Radovan Karadzic needs special protection from revenge attacks in UK jail

Serb war criminal will be transferred to Britain to serve life sentence for genocide

(FILES) In this file photo taken on March 20, 2019, former Bosnian Serb leader Radovan Karadzic reacts at the court room of the International Residual Mechanism for Criminal Tribunals in The Hague, Netherlands, while waiting to hear the final judgement on his role in the bloody conflict that tore his country apart a quarter of a century ago.
  Former Bosnian Serb leader Radovan Karadzic, currently behind bars in The Hague, will serve the rest of his sentence for the Srebrenica genocide in a British prison, the government in London said Tuesday. / AFP / POOL / Peter Dejong

War criminal Radovan Karadzic, who was convicted of orchestrating the massacre of 8,000 Muslim men and boys in Srebrenica, is in line for round-the-clock protection from revenge attacks after he is transferred to a UK prison.

The former Bosnian Serb leader is moving from the Netherlands to a jail in England after Britain agreed he would serve the remainder of his life sentence for genocide in the UK. The UN’s international tribunal said the 75-year-old would be transferred from The Hague “as expeditiously as possible".

Karadzic – who masterminded the 1992-1995 Bosnian war – will be put into a maximum-security prison but his lawyer Peter Robinson said the move could be a "death sentence".

A Prison Service source told The Times the former warlord "won't be spending much time outside his cell" to ensure his safety.

“There’ll be plenty of inmates who’d want to attack him,” they said.

Radislav Krstic, a Bosnian war criminal serving 35 years in Wakefield jail, sued the UK government in 2014 after he was slashed with a razor by three Muslim inmates. He was later transferred to a Polish prison to serve the remainder of his sentence.

Mr Robinson said the attack on Krstic demonstrated there was a threat to his client’s safety in a British prison. The move was validated by Judge Carmel Agius who was president International Criminal Tribunal for the former Yugoslavia before it was shut down in 2017.

“The president has designated the UK as the place where he is to serve his sentence over our objections,” he said.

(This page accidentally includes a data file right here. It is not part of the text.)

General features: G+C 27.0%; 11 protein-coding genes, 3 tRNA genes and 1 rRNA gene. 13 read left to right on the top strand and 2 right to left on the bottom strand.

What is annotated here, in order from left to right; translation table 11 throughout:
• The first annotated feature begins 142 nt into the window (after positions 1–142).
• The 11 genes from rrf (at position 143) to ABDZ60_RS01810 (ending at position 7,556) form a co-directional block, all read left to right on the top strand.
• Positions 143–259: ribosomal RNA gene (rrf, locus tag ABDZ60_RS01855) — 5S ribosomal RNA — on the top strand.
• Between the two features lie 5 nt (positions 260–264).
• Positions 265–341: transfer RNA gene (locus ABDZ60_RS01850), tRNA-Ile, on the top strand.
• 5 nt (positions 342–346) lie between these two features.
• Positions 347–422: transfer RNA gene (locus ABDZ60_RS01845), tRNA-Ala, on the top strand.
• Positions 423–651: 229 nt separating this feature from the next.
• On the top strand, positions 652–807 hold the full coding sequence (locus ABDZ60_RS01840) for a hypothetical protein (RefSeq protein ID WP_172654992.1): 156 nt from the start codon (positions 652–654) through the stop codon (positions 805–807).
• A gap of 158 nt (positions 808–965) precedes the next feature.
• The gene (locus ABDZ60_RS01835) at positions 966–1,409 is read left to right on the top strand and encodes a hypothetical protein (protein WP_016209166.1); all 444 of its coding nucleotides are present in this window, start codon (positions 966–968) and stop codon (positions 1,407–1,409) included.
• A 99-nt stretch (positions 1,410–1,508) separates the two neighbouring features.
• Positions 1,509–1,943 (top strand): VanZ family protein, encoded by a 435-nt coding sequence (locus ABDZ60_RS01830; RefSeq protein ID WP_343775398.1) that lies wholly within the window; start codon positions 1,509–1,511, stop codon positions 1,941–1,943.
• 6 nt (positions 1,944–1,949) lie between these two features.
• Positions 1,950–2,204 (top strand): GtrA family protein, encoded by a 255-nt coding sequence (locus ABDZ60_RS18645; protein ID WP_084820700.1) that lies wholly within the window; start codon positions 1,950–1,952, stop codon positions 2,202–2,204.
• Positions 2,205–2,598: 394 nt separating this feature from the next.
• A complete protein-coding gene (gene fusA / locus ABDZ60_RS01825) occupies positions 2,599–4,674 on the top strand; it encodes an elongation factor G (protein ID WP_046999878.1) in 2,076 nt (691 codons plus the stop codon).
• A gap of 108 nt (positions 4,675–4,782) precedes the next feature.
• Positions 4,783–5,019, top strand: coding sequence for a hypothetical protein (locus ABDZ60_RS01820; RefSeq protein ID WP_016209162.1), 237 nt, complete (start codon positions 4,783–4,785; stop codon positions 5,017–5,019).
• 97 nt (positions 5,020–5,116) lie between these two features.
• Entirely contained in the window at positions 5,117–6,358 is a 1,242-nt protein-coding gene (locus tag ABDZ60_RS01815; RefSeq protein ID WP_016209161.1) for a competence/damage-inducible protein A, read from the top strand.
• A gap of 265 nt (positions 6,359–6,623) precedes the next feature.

“We objected because of what happened to General Krstic in the UK and because of the difficulties faced by Liberian president Charles Taylor. With a high percentage of Muslims among the prison population, we feel Karadzic will be in danger, and to keep him safe will require measures tantamount to solitary confinement.”

The UK government did not identify which prison Karadzic would be transferred to nor when the move would take place.

Individuals convicted of crimes by tribunals in The Hague do not serve their sentences in the UN detention facilities in the city. The tribunal strikes a deal with member states, who take them instead.

Foreign Secretary Dominic Raab said Britain agreed to take Karadzic to ensure “justice for these heinous crimes”.

"Radovan Karadzic is one of the few people to have been found guilty of genocide," he said.

"He was responsible for the massacre of men, women and children at the Srebrenica genocide and helped prosecute the siege of Sarajevo with its remorseless attacks on civilians."

Karadzic’s sentence was increased from 40 years to life after a failed appeal attempt.

Bosnian Serb forces killed more than 8,000 Muslim men and boys in a few days after capturing the town in eastern Bosnia on July 11, 1995.

The episode – labelled as genocide by two international courts – came at the end of a 1992-1995 war between Bosnia's Croats, Muslims and Serbs that claimed about 100,000 lives.

Karadzic and his military chief Ratko Mladic were among the last suspects put on trial by the UN tribunal in The Hague for the civil war.

Appeals judges said in 2019 the initial jail term had underestimated the "sheer scale and systematic cruelty" of his crimes.

In 2013, Britain took Liberian war criminal Taylor after he lost his appeal against a 50-year sentence for war crimes and crimes against humanity before the UN's Special Court for Sierra Leone in The Hague.

Taylor is serving his term at Frankland maximum security prison outside Durham in north-eastern England after being convicted of fuelling civil conflict in Sierra Leone.